IKEA started this by charging for their plastic bags. Pay for a single use or pay a few pennies more for reusable. That might be a great way to start.

  2. I, too, would like to see trees with no plastic bags stuck in them. I am guilty of using plastic bags to bring home my groceries, but then I reuse them as garbage bags, rather than buy plastic garbage bags. Paper bags do not work as kitchen trash bags, so what is the ecological solution here?

  3. I try to bring my own bags, but sometimes I end up with plastic. I re-use them, having 2 dogs…but I’ve noticed that a lot of the bags made specifically for picking up dog waste claim that they’re biodegradable, maybe some sort of bamboo? Why don’t stores look into using materials other than plastic? At least make them out of recycled plastics if possible.

  4. When did the City By The Sea turn into San Francisco by the Sea?

    Please keep the more annoying parts of your green agenda to yourselves.

  5. Jim, I’m not sure what you mean. This is an independent blog and we welcome all point of views. If you want to write an article stating how you want more plastic bag use in Long Beach, we will post it.

    Most of the people that email me seem to be very concerned about the environment. If this isn’t something you want to read, then don’t read those articles. It’s as simple as that.

  6. Anthony, I applaud you for hosting a forum for all viewpoints. The intention of my plastic bag ban write-up was to hear feedback from both sides – the why’s and the why not’s – but intriguingly the only real input was from a few respondents who care about the environment. Those who apparently don’t want to read about green initiatives, or who genuinely don’t give a s*%t, just had snide remarks to toss out. But I guess I have one snide remark of my own……when did the fate of our planet and future generations become less important than a riot in Long Beach, NY? Both are important, just in different realms. Apples and oranges. Children growing up without respect for themselves, each other, the law, resources, nature and so on…..those are the kids disturbing the peace and those that will continue to grow our society’s problems, rather than fix them.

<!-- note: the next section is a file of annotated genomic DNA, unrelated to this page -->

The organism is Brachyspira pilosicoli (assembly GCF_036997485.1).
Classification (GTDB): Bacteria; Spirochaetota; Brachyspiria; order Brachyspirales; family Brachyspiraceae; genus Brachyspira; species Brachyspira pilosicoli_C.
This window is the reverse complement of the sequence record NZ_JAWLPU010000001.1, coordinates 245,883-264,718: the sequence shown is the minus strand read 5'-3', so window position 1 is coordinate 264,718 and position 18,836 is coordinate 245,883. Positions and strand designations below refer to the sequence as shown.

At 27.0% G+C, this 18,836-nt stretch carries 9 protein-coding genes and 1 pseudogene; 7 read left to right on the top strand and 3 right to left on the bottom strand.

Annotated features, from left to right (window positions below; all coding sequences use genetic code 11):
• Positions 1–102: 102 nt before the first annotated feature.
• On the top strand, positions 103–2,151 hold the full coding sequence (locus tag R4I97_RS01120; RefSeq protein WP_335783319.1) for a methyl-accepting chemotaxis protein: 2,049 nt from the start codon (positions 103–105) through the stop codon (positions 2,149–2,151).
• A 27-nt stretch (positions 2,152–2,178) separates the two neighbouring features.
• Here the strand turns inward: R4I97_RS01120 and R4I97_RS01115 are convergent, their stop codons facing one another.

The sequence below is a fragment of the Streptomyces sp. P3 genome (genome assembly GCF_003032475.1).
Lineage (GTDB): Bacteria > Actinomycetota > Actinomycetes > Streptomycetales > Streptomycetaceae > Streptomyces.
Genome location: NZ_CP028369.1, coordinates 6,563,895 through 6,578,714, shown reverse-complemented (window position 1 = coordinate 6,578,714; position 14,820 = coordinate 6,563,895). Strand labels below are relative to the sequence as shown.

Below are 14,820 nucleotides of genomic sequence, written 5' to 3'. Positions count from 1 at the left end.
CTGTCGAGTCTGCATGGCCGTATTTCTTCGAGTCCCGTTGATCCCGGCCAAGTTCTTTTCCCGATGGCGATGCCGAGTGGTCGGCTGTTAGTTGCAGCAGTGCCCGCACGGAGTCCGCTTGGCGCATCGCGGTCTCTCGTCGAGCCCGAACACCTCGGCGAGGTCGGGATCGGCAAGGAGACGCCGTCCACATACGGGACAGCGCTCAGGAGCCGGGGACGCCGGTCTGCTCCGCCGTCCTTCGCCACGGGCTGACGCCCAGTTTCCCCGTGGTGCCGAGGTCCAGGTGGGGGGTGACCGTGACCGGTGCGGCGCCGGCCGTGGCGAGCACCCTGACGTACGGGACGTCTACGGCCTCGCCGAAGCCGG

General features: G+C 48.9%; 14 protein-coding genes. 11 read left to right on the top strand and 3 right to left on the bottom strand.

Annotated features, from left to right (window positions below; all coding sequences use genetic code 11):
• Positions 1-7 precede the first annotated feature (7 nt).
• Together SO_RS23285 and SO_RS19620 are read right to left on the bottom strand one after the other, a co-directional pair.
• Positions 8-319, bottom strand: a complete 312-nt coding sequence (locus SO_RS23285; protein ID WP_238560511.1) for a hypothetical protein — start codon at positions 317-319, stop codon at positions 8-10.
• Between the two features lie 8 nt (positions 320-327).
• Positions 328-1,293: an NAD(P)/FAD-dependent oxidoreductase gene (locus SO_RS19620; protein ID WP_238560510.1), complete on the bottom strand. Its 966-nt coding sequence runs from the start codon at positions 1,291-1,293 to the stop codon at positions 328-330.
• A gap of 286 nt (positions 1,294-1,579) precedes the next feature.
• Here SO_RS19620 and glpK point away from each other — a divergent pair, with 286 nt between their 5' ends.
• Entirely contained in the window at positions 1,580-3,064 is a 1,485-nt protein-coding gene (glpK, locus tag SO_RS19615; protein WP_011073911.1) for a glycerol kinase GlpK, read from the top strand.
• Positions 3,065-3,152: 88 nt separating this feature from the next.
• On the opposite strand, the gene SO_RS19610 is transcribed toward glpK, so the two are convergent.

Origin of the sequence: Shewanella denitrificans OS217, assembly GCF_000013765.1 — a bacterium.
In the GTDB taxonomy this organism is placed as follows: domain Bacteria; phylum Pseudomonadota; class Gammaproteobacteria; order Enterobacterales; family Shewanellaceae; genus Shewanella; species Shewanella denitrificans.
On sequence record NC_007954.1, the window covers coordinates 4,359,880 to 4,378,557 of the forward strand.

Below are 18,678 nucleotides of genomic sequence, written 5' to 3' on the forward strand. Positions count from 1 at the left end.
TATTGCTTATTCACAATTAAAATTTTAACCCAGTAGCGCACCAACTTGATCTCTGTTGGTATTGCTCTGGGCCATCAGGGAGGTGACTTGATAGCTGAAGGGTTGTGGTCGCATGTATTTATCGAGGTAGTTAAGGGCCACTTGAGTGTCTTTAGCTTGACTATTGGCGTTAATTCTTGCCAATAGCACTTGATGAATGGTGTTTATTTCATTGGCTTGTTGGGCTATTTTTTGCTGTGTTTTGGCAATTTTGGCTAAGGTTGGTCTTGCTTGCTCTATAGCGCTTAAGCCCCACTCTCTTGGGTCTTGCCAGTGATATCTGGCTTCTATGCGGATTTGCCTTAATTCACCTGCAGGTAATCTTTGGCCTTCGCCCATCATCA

7. Amanda, I agree with you 100%. This is an independent blog that doesn’t have a hidden agenda. Sure, I have opinions and I will express them. I care about the environment and I think a plastic bag ban is more important than the riots.

    But, If anybody wants to write about the riots, the environment or anything else that pertains to Long Beach, I will post it. Just like what Amanda did. Like I said, if you want to write an article on why we need more plastic bags here in Long Beach, I will post it. I might not agree with you, but that doesn’t mean your voice won’t be heard. Also, please understand that not every article on this site is for everybody.

    This is basically how blogs work. We aren’t a newspaper. Just because a major news item happens in Long Beach, that doesn’t mean we are going to give you a 100% top notch report. Blogs are more about expressing opinions – something that news sources don’t (shouldn’t) do.

    A Blog is a WEB LOG; Seabythecity is an online diary of Long Beach.

  8. Amanda & the Admin, I’m with you guys on a plastic bag ban. I had to post after reading your last two comments.

    A few weeks ago I went fishing out of Freeport and I couldn’t believe how many plastic bags there were floating in the bay. It actually made me ill. I told my wife and she directed me towards this blog and this post. I’ve been following every since.

    I might not have the same environmental beliefs as you guys, but even as an issue of garbage. Why do people not care if our environment is filthy? I would gladly pay the premium for a biodegradable bag, if need be.

    -Tom from lido